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Justice Neil Gorsuch: The First Seventy Days
July 25, 2017

Justice Neil Gorsuch:

The First Seventy Days

By Herbert W. Titus*

 

On April 17, 2017, Neil M. Gorsuch heard his first argument as an Associate Justice sitting on the United States Supreme Court. Although many new justices have waited to participate in oral argument until they have settled in, it was not so for Gorsuch. Grilling an experienced member of the Supreme Court bar, Gorsuch questioned whether it was proper for the judicial department to “fix” a flawed statute, or for Congress to do it. Advocating for an activist judiciary, the lawyer won his case by a vote of 7 to 2, as Justice Ruth Bader Ginsburg “tweaked” the statute, opening the door for Justice Gorsuch to write his first dissent, joined in only by Justice Thomas:

If a statute needs repair, there’s a constitutionally prescribed way to do it. It’s called legislation. To be sure, the demands of bicameralism and presentment are real and the process can be protracted. But the difficulty of making new laws isn’t some bug in the constitutional design: it’s the point of the design, the better to preserve liberty.

Pouncing on Gorsuch’s “lecture” on Separation of Powers 101, Linda Greenhouse – the New York Times veteran reporter covering the nation’s high Court – challenged this uppity newcomer for presuming that his colleagues “needed a lesson in how a bill becomes a law,” having “participated in a mere two weeks of Supreme Court arguments – 13 cases – amid eight colleagues whose collective Supreme Court tenure comes to 140 years.”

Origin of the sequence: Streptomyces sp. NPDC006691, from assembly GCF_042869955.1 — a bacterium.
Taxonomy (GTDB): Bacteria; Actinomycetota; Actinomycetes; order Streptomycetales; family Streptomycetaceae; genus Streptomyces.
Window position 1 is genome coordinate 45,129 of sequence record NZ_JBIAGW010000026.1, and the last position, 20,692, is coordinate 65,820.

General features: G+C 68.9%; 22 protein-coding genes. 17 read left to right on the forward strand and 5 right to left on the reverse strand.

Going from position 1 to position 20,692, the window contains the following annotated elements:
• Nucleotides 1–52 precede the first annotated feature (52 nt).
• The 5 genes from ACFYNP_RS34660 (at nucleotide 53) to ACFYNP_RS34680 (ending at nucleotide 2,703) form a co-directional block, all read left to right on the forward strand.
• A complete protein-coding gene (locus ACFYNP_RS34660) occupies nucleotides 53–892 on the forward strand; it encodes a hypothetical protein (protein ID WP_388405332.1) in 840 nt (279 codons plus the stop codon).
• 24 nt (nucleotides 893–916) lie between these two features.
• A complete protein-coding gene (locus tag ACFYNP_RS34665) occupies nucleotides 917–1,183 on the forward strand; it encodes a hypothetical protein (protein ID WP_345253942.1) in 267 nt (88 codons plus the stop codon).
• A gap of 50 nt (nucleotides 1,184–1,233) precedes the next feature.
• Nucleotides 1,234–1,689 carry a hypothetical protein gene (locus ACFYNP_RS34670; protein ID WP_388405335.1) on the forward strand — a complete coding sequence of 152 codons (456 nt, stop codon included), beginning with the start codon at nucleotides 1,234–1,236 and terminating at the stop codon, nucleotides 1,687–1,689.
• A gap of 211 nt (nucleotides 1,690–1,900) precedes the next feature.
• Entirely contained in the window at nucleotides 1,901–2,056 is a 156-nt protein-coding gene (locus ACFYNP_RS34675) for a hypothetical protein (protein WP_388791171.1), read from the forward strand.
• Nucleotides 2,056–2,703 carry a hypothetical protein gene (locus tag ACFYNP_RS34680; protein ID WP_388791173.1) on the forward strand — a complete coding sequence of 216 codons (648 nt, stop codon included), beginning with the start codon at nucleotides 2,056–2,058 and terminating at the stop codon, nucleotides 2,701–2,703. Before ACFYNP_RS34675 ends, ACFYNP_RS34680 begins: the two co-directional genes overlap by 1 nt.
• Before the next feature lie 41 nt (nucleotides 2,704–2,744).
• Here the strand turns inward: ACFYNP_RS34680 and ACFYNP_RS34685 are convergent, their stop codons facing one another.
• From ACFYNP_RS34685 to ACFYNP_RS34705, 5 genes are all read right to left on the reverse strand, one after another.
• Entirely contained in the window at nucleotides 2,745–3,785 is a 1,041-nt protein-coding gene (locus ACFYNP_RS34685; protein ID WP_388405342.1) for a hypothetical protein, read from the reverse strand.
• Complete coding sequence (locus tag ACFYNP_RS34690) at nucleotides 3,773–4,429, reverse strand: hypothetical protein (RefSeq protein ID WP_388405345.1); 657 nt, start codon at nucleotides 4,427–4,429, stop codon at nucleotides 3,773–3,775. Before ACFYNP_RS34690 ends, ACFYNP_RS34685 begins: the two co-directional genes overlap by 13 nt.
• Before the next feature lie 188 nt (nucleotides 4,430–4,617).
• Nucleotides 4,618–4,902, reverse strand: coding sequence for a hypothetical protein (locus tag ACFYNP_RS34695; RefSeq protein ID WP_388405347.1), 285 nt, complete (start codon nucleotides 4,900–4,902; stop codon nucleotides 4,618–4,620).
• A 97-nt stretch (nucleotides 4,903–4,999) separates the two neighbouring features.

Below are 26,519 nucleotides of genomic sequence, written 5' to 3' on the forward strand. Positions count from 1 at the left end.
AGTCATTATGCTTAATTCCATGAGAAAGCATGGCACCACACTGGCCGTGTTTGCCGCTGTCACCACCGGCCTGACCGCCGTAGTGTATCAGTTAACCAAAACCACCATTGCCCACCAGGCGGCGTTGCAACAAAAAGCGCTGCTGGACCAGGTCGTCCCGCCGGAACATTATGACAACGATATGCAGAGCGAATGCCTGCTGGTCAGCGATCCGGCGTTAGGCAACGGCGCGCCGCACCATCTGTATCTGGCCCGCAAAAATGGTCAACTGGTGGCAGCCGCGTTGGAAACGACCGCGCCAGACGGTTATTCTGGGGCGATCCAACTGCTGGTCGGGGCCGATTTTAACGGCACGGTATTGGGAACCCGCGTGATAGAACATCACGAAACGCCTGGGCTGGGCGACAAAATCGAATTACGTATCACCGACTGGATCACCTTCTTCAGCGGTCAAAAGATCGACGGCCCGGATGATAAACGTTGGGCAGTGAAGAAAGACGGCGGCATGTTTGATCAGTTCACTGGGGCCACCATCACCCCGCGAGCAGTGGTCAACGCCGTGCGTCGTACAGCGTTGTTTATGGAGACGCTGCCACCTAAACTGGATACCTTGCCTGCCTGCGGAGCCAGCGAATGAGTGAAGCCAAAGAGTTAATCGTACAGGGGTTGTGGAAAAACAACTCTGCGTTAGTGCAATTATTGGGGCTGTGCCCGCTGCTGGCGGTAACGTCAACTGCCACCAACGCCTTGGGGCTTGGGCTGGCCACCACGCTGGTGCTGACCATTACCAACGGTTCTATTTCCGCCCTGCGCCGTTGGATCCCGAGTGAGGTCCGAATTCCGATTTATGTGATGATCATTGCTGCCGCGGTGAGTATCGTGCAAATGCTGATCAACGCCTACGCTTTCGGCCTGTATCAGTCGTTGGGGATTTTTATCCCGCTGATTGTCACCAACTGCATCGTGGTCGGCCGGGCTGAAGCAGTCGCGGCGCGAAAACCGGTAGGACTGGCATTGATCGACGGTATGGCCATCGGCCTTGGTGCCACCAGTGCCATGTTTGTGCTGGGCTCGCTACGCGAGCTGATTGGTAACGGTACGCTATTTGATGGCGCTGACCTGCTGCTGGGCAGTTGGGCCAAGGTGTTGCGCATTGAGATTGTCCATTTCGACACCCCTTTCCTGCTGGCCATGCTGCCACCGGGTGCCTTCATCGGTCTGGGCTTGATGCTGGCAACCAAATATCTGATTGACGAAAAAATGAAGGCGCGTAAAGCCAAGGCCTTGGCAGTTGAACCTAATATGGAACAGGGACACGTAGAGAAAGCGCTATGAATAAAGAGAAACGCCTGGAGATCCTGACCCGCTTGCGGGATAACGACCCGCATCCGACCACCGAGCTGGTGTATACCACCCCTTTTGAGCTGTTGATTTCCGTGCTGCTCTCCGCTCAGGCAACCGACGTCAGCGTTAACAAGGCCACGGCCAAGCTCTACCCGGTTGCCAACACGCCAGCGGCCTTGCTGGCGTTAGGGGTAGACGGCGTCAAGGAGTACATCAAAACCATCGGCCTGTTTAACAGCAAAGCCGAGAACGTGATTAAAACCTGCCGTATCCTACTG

Apoplectic, Greenhouse first dismissed Gorsuch as if he were a juvenile show-off – “the new kid in class with his hand always up, the boy on the playground who snatches the ball out of turn.”  Then, as if he were also “Mr. Nasty,” Greenhouse charged Gorsuch for getting “in his colleagues faces pointing out the error of their ways, his snarky tone oozing disrespect towards those who might, just might, know what they are talking about.” Finally, she hit the high “C” of her article, chortling that Gorsuch was “Donald Trump’s life-tenured judicial avatar” – the very “incarnation of deity in earthly form.” The know-it-all!

Such name-calling has not been heard since the appointment of Justice Clarence Thomas. So it came as no surprise that Greenhouse would link the two justices in a “budding alliance,” featuring Justice Gorsuch’s earlier dissent from the Court’s summary reversal – without full briefing and oral argument – of an Arkansas Supreme Court decision upholding an Arkansas law establishing a “biology based birth registration scheme,” as if it were axiomatic that state laws governing the issuance of birth certificates must rigidly conform to the Court’s contentious two- year old ruling on same-sex marriage. Gorsuch wondered why the Court was in such a hurry, when “summary reversal is usually reserved for cases where the ‘law is settled and stable, the facts are not in dispute, and the decision below is clearly in error.’” Having earlier labeled Gorsuch a “flamboyant ... norm breaker,” Greenhouse was not about to mention this effort to honor the Court’s traditions.